Set along the Texas-Mexico border in the early 1900s, Shame the Stars follows the trials and heartaches of two families trying to survive the war-torn years of the Mexican Revolution while staying true to themselves and what’s right by the people and lands they’ve loved for generations.
Eighteen-year-old Joaquín del Toro lives on the expansive Las Moras ranch, where his father is responsible for much of the local economy. Joaquín’s longtime love, Dulceña Villa, helps her father run the local newspaper responsible for relaying the truth of the Mexican Revolution to the people. When the paper prints a poem anonymously written by Joaquín, it tears apart these two once-friendly families that hold contrasting opinions of how they should react to the rebellion. But when two Texas Rangers assault Joaquín and Dulceña one night, the fire of rebellion they were all trying to keep contained comes flaring out in devastating ways—making enemy and ally of the most unexpected.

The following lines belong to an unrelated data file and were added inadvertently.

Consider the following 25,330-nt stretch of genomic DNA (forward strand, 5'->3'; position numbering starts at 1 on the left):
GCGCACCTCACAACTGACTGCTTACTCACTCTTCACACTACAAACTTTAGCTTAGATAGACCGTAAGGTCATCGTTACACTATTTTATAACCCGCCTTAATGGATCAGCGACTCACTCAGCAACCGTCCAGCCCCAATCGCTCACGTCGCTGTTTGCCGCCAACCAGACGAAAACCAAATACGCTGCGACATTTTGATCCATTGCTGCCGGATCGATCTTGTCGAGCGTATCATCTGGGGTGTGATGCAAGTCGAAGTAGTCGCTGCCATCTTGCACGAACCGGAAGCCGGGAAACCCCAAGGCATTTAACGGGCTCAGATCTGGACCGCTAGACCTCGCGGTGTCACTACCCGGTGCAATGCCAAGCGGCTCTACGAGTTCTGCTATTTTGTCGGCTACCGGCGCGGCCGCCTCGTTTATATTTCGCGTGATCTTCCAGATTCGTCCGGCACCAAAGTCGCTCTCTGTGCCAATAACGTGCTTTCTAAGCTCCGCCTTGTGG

Firmly grounded in real Mexican and American history, the latest novel from Pura Belpré Award-winning author Guadalupe García McCall takes this vital period and makes it relevant to a new audience—one that still feels the burn of these flames a century later.
ALSO IN BOOKPAGE: Read an interview with Guadalupe García McCall for Shame the Stars.
Justin Barisich is a freelancer, satirist, poet and performer living in Atlanta. More of his writing can be found at littlewritingman.com.
This article was originally published in the October 2016 issue of BookPage. Download the entire issue for the Kindle or Nook.